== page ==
‘A NEW DAY’

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  • One Bermuda Alliance leader Craig Cannonier raises his arms in victory at party headquarters in the Vasco Da Gama club building on Reid Street last night. The OBA won 19 of the 36 seat House of Assembly.

    One Bermuda Alliance leader Craig Cannonier raises his arms in victory at party headquarters in the Vasco Da Gama club building on Reid Street last night. The OBA won 19 of the 36 seat House of Assembly.
    (Photo by Akil Simmons)

  • The One Bermuda Alliance Celebration Party (Photo by Akil Simmons) December 17,2012

    The One Bermuda Alliance Celebration Party (Photo by Akil Simmons) December 17,2012

  • Craig Cannonier

    Craig Cannonier


The One Bermuda Alliance last night ended the Progressive Labour Party’s 14-year hold on power in a fiercely fought general election in which Premier Paula Cox lost her seat.

The OBA won 19 seats to the PLP’s 17, a result that means that Craig Cannonier, who has been a Member of Parliament for only 13 months, is the Island’s Premier-elect.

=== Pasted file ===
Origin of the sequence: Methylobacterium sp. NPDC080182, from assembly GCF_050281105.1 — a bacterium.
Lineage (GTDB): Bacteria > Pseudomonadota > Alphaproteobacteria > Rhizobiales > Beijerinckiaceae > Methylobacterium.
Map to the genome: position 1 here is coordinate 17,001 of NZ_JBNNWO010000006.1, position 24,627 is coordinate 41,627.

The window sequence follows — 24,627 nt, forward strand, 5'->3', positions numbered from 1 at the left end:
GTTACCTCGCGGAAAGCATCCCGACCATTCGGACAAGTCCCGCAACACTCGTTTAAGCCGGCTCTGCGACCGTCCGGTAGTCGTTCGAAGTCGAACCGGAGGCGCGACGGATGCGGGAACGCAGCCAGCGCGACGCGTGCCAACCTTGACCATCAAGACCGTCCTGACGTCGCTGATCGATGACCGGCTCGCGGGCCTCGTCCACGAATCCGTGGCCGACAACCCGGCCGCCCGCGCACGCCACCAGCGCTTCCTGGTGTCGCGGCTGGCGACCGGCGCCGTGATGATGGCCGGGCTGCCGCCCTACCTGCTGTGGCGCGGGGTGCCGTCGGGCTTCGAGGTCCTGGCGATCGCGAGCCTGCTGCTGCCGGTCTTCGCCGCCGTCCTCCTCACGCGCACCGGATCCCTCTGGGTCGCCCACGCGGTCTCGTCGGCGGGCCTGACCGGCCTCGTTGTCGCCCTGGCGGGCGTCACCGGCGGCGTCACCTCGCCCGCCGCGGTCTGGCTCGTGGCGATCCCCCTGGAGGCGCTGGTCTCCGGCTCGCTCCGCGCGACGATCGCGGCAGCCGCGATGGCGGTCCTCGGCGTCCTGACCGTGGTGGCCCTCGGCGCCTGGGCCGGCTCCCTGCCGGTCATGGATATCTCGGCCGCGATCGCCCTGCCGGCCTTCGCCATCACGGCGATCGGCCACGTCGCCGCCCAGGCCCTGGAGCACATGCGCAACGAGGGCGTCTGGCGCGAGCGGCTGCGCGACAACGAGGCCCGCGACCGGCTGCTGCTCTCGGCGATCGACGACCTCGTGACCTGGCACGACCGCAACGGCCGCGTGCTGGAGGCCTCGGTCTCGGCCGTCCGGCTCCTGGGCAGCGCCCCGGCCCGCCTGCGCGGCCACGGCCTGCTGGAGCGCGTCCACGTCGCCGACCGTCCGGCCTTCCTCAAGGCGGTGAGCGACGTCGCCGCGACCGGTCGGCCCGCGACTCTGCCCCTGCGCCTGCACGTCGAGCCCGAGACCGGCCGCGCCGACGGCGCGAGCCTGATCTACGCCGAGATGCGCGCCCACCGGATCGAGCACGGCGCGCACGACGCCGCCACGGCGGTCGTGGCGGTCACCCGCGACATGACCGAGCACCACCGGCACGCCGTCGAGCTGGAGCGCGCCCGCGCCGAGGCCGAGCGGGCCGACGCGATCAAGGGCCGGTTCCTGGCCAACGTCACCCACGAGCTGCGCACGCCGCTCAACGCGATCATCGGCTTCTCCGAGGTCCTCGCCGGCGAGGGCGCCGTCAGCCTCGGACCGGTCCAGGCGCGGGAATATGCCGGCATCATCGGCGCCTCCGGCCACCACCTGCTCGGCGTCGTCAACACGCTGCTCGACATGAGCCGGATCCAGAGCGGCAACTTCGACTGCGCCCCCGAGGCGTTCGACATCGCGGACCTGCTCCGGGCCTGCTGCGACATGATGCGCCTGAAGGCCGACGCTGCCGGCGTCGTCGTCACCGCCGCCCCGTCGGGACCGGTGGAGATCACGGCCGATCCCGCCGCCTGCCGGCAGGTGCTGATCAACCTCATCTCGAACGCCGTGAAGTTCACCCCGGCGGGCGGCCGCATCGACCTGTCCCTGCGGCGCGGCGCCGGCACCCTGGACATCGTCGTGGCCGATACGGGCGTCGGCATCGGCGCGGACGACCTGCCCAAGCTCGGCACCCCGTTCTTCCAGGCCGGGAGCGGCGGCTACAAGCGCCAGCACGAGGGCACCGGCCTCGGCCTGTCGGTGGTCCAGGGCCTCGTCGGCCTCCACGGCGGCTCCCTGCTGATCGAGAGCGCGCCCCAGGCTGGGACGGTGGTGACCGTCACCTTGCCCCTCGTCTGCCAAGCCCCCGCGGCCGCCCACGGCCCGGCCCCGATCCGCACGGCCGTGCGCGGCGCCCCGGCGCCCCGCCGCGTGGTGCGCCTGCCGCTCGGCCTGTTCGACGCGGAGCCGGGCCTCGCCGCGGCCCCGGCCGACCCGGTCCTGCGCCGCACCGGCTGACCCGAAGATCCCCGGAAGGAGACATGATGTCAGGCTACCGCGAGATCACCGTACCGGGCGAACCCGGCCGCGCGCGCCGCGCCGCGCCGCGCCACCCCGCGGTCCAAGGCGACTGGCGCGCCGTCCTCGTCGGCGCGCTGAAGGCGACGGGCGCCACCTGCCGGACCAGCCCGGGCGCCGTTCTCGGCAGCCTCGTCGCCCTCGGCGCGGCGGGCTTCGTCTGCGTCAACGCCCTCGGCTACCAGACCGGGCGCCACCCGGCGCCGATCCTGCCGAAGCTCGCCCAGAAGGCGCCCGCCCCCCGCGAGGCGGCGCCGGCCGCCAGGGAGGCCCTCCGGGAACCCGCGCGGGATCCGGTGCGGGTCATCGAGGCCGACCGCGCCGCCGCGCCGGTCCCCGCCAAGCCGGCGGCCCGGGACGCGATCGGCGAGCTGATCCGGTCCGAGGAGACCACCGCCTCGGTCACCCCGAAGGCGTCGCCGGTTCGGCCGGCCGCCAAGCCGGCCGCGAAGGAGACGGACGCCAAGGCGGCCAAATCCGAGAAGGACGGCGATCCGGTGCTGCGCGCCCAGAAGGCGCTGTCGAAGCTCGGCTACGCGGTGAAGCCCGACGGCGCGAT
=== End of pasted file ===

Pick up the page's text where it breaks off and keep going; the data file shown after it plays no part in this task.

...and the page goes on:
“It’s a new Bermuda and a new day in politics,” Mr Cannonier declared at the OBA’s victory get-together at the Vasco Da Gama Club, as hundreds of the young party’s supporters celebrated ecstatically outside on Reid Street.

A night of excruciating tension finally concluded just before midnight in the OBA’s favour with 26-year-old Nandi Davis’s victory in St George’s West by a margin of just four votes over PLP rival Renee Anderson-Ming.

“It was so close,” a breathless Ms Davis said. “I am shocked. I worked hard in my constituency. I am excited. I can’t believe it!”

Ms Cox’s surprise defeat came at the hands of the OBA’s Glen Smith, a father-of-two, the CEO of Island Self Storage Ltd and an entrepreneur who has launched ten businesses.

Mr Smith won by 93 votes in Devonshire North West to end Ms Cox’s 16-year stint as an MP. Between hugs and noisy congratulations from OBA colleagues, Mr Smith said: “I am a home-grown boy in that constituency, and in the end that’s what put me over the top. I got a chance to meet everyone and get to know them on a personalised basis, and that was what did it.”